Retailers show further progress in chicken bug war

Retailers battling Campylobacter are gaining ground in their fight against the food poisoning bug’s contamination of raw whole chickens, according to the latest figures from the Food Standards Agency (FSA). 

A strong performer was Waitrose, which according to samples taken from the skin of whole birds and tested by the FSA indicated the lowest levels of overall contamination compared with other top supermarkets. By contrast, The Co-op had the highest levels.

Waitrose’s record concerning the amount of birds that tested positive for the highest levels of contamination was also impressive, although Marks & Spencer just beat it with the lowest levels there. The highest levels were seen in Lidl.

The results for the period from January to March this year indicated the amount of birds contaminated at the highest levels fell again. Proportions fell from 7% in the first five months of the latest testing period (August to December 2016) to 6.5% (January to March 2017). Results appear even better when set next to the same period last year, when 9.3% of birds tested positive at highest contamination levels. These levels stood at 12% in 2015 and 20% in 2014, showing consistent decline.

Independent retailers, including butchers, also showed marked progress in eradicating Campylobacter contamination in raw whole birds, with overall levels down significantly from 82.9% to 59%. A total of 16.9% of birds sampled from the independent sector tested positive for the highest levels of contamination (more than 1,000 colony forming units per gramme), down from 19.2% in the five month results posted in March.

A spokeswoman for the Q Guild of butchers said: "Health and hygiene is a large part of the Q Guild ethic and so we welcome these type of reports, which reflect our groups ethos.

"The 'Others' group in which independent butchers feature is a very small sample (83 independent retailers out of 5,000 plus butchers). As the Q Guild we can only comment for our members, who are all rated four stars or above for Health & Hygiene ratings."

The improvement in the highest levels of contamination was mirrored by the decrease in the number of human cases – an estimated 100,000 fewer cases of campylobacter in 2016, according to the FSA.

Alex Neill, managing director of home products and services at consumer group Which? said: "It is encouraging to see that overall levels of campylobacter in chickens are falling and that major retailers are meeting the FSA’s target.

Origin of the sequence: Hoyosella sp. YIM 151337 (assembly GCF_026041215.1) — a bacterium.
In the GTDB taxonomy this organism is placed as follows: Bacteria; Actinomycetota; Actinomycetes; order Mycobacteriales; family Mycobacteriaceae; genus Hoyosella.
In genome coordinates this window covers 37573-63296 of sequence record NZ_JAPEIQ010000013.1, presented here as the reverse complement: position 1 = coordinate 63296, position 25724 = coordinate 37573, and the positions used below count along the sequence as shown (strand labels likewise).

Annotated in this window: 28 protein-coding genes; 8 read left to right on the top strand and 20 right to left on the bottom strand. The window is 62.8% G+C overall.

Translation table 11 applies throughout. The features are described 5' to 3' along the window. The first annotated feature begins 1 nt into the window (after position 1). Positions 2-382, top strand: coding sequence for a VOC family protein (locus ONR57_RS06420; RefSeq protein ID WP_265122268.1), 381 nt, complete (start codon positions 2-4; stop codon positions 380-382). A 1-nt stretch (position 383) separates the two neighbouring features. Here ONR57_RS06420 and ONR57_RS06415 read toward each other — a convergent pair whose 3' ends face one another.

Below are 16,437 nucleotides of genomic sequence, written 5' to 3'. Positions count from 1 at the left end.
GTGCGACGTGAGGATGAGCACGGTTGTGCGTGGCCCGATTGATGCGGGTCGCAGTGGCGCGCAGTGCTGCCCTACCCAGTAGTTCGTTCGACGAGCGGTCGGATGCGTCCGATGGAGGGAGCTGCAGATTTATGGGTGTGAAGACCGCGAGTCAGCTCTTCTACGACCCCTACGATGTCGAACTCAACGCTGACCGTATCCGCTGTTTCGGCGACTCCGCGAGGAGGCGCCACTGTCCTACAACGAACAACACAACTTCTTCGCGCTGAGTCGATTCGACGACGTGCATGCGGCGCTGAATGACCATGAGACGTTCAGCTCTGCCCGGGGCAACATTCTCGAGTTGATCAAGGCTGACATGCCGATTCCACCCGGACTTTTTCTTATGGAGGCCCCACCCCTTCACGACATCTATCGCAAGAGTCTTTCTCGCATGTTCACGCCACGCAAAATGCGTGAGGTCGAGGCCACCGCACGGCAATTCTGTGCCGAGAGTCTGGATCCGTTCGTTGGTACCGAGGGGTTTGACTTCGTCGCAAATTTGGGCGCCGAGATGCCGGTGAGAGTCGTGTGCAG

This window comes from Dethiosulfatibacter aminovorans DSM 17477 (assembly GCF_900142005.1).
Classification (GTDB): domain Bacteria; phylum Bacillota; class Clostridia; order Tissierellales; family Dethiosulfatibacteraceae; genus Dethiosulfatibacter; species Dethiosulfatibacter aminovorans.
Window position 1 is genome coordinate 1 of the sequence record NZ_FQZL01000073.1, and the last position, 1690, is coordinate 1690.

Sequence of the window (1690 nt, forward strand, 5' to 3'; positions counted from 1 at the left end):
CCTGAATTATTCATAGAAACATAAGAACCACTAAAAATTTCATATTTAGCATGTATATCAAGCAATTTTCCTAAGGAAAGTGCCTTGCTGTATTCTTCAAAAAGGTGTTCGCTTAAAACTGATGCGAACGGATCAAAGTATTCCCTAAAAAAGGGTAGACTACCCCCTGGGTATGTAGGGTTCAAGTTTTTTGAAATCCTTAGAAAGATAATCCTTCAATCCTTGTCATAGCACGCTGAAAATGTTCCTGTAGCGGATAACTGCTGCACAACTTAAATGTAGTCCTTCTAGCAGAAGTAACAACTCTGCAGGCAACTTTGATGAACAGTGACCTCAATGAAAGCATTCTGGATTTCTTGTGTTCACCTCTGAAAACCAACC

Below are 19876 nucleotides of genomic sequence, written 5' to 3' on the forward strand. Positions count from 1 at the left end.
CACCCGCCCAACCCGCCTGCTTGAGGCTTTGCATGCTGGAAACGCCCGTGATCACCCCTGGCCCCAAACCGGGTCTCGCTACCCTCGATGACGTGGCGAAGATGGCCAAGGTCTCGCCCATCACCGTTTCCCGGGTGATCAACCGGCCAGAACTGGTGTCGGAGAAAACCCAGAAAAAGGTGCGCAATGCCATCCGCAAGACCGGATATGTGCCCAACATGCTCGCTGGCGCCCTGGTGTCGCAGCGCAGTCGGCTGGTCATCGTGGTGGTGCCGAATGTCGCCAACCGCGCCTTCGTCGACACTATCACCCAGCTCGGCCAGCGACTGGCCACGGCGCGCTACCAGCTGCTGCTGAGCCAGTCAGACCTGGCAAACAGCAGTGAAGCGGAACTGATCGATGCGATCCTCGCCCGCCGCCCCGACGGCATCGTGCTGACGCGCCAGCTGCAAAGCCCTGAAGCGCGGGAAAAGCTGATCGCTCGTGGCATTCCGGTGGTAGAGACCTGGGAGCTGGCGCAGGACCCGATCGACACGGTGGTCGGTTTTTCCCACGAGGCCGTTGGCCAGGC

"However, there is no room for complacency as the survey shows that levels can vary greatly depending on where consumers shop and in many cases over half of chickens are still contaminated.”

FSA chair Heather Hancock commented: “It is good to see that levels continue to go down as this indicates that the major retailers and processors are getting to grips with campylobacter,” said FSA chair Heather Hancock. “These results give us a clear picture of the positive direction in which we are heading, and help us measure the impact of interventions that are being used to reduce contamination. While results are reassuring, we want to see more progress among the smaller businesses, to achieve real and lasting reductions.

“In the meantime, I am delighted to see the commitment and responsibility that the industry has shown, so far, in their efforts to provide consumers with food they can trust. They have invested a lot of effort and money into interventions to tackle the problem and it is showing clear results.”

Since the FSA launched the first survey on Campylobacter contamination in whole birds in 2014, processors have worked hard with their retail customers on solutions to tackle the problem.

For example, Waitrose has worked hard with Moy Park, outlining its efforts in a statement in 2015. Measures it takes include sophisticated testing and analysis; enhanced biosecurity; farmer incentives; unique flock management systems; effective washing techniques and optimised factory procedures.

In turn, Marks & Spencer has worked with 2 Sisters Food Group to implement practices such as Rapid Surface Chilling of products and double bagging of chickens.

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